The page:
Features

A fascinating journey through South Africa

... a place of the modern and the mystic

Shirley Rabb

Edie,Gail and I  started our 17 day trip by spending an evening in New York to make an early flight to Johannesburg and on to Cape Town, South Africa.

We spent the rest of our trip traveling on Safari to places like Swaziland and Kruger National Park. We drove through Mpumalanga to view the panoramic wild countryside, forested mountains, valleys, rivers and waterfalls. Blyde River Canyon, one of the greatest spectacles of Africa led us to Bourkes Luck Pot Holes, a place of African legend containing bizarre holes cut into rock by powerful river erosion.



We went to Soweto and the Apartheid Museum, where we were able to look at the past and into the future of Africa. We stayed at Game Lodges, five star hotels and at Victoria Falls Safari Lodge.



Our trip took us to visit Dumazulu Village where we were able to experience the everyday life of the Zulu tribe. Complete with tribal dancing and a ceremony of beer drinking.




There were days that took us to The Cape of Good Hope, (Africa's most south-western point), Simon's Town where we saw the Penguin colony of South Africa. Kirstenbosch Botanical Gardens, Nelson Mandela's home and the cell where he spent three months awaiting trial at the courthouse.

We had a chance to wade in the Indian Ocean, (slacks rolled up to our knees).

There was a cable car trip to the top of Table Mountain with a wonderful view of the modern city, ocean and diamond mines below us.



An excursion to the wine lands region outside Cape Town was beautiful and fun.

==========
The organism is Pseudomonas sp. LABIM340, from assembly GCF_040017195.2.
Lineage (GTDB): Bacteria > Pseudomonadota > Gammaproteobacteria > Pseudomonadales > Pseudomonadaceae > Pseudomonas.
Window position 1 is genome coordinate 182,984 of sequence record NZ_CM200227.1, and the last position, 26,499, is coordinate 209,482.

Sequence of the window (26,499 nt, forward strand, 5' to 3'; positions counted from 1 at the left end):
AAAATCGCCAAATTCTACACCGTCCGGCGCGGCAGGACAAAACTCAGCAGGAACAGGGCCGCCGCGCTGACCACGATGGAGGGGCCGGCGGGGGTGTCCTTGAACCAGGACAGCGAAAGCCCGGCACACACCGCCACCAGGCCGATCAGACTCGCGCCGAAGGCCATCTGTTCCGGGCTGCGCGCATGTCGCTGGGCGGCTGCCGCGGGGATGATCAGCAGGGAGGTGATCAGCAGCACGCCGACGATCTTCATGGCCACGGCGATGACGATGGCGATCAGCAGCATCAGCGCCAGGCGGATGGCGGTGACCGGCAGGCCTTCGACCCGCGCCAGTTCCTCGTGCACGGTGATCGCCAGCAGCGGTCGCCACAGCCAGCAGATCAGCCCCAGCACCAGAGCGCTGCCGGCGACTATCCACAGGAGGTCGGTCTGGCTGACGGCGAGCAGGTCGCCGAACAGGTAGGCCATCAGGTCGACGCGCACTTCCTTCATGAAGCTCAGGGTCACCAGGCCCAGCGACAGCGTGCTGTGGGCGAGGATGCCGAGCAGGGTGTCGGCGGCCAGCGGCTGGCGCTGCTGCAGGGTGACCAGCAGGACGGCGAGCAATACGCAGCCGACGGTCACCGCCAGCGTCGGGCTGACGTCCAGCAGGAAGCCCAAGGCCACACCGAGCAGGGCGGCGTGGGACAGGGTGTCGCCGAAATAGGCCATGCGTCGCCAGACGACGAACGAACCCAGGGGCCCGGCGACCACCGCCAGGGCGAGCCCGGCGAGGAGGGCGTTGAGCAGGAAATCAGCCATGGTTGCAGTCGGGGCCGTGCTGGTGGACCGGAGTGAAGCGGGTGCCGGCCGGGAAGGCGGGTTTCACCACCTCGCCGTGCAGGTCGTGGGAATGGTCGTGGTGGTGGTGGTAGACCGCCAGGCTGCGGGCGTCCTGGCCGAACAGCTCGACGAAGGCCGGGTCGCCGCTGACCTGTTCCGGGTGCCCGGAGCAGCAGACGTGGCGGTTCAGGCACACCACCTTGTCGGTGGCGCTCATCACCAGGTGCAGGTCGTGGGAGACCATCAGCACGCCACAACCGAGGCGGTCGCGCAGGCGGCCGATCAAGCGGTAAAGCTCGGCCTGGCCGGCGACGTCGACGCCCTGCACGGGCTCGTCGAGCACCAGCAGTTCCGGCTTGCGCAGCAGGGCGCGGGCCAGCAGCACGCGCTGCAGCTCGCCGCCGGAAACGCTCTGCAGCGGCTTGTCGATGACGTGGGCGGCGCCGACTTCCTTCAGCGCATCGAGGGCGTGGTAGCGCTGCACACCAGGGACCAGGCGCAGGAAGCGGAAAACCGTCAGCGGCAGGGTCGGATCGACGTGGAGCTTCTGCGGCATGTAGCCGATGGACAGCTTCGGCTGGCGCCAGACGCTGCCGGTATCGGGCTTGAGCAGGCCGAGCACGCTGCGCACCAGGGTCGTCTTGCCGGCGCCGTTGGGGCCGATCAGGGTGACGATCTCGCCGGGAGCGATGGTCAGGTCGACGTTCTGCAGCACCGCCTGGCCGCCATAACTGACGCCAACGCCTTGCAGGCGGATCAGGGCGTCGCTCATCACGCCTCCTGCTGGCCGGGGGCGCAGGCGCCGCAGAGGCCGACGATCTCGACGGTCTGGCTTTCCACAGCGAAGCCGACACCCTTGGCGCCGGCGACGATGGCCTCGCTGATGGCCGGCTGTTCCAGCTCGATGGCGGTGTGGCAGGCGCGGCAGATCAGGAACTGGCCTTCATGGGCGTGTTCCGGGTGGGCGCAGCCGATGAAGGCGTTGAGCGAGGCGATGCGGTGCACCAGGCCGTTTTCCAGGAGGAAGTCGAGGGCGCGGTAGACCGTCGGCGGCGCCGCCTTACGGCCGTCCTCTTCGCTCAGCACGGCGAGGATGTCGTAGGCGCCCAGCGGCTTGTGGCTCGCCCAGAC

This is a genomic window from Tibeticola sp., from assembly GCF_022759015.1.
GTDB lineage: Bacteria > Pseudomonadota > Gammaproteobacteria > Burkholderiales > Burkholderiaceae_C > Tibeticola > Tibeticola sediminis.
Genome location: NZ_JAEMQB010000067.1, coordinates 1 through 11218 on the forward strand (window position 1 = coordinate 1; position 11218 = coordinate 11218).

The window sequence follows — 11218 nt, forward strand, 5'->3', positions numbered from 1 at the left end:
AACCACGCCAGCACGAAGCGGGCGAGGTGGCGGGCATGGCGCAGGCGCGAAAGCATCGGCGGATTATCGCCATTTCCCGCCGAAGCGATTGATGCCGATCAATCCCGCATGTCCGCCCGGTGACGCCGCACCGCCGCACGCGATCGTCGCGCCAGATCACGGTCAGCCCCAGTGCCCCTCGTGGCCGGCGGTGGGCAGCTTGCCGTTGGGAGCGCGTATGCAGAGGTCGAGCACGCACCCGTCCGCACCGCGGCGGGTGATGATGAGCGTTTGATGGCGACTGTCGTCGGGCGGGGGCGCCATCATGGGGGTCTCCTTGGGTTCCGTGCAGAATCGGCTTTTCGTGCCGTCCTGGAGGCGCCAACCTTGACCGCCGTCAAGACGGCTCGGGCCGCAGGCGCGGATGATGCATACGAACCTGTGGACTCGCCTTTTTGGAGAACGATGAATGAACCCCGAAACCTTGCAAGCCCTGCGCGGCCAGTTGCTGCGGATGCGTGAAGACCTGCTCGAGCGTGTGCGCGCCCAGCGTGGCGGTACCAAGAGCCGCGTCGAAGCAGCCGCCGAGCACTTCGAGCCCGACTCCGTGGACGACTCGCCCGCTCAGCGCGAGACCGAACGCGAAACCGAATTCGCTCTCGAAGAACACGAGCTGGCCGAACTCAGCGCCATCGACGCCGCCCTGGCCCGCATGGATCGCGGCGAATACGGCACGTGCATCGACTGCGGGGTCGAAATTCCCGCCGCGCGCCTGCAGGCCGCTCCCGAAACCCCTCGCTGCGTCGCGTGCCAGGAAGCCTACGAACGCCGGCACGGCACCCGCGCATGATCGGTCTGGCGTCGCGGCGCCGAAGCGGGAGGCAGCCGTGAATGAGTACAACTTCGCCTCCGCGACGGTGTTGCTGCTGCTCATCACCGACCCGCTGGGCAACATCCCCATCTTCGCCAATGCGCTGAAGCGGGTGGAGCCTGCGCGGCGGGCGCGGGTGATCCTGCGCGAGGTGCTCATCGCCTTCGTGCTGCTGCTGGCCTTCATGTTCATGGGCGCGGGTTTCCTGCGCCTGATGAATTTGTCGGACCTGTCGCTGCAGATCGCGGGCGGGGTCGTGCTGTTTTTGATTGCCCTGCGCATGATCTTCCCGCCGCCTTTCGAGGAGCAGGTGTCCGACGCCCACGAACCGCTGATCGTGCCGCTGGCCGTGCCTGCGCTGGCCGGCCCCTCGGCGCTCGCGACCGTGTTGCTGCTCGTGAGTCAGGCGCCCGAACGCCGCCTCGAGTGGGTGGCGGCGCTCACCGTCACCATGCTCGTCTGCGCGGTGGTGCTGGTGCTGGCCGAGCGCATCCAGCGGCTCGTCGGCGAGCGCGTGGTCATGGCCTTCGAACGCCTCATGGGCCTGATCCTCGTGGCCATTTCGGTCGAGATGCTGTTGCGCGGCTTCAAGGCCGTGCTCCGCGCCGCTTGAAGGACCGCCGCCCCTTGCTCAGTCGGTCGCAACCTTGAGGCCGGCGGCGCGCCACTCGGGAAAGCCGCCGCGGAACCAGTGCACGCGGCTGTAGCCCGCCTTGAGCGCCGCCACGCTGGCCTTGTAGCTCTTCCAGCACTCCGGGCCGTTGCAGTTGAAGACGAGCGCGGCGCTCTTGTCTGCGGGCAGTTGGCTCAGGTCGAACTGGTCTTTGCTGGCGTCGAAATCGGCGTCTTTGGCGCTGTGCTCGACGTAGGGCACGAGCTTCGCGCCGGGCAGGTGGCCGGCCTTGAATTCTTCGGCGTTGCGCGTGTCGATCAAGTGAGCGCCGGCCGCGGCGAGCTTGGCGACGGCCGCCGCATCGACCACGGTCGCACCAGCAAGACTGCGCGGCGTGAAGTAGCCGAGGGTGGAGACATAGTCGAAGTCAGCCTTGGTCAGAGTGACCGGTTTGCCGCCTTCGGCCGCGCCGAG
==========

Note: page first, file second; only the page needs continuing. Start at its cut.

Another safari to Chobe National Park in Botswana where one of the largest populations of elephants in the world are, along with lions, hippos and zebras.



We got to Hluhluwe, Swaziland, Sandton, Kirstenboschand and more places with names unreadable.

There was the South African Jewish Museum and Holocaust Center in Cape Town; and the magnificent, Eighth Wonder of the World, Victoria Falls.



There were market places on the streets where we had fun bargaining with the natives for our souvenirs; and lovely shops where we could not bargain.

We had one of the most experienced guides in South Africa and we learned a great deal of history from him. We were told about the Portuguese, the Boers, and the British. He told us about the hundreds of metal shacks that people are living in and about those Africans trying to continue the difficult progress of upgrading the country's poor population.





We heard about diamonds and gold; the Hottentots and the tribal warfare. We went to a school in a small village where the children and adults entertained us with singing and dancing.



We rode the elephants and rubbed the back of the leopards. One of the smallest animals we saw was a dungbeetle. Yup, a dung beetle that can push a piece of dung weighing 50 times its own weight to feed its offsprings their meal for the day.



We saw lions, buffalo, rhino, zebras, wildebeest,bushbuck and giraffes. There
were hippopotamus, crocodile, springbok, baboons, kudu, antelope, warthog, impala and wild dogs.

The birds were plentiful and beautiful and even the vultures were a sight to see.

This was a trip that was exciting, outstanding and exhausting; but not one to
be missed. We agreed that we got much more than we had hoped for and this memory, along with about 3,000 pictures will stay with us for a very long time.





April 3, 2015
     


You can search below for any word or words in all issues of the Melrose Mirror.
Loading
| Return to section | The Front Page | Write to us |

Write to us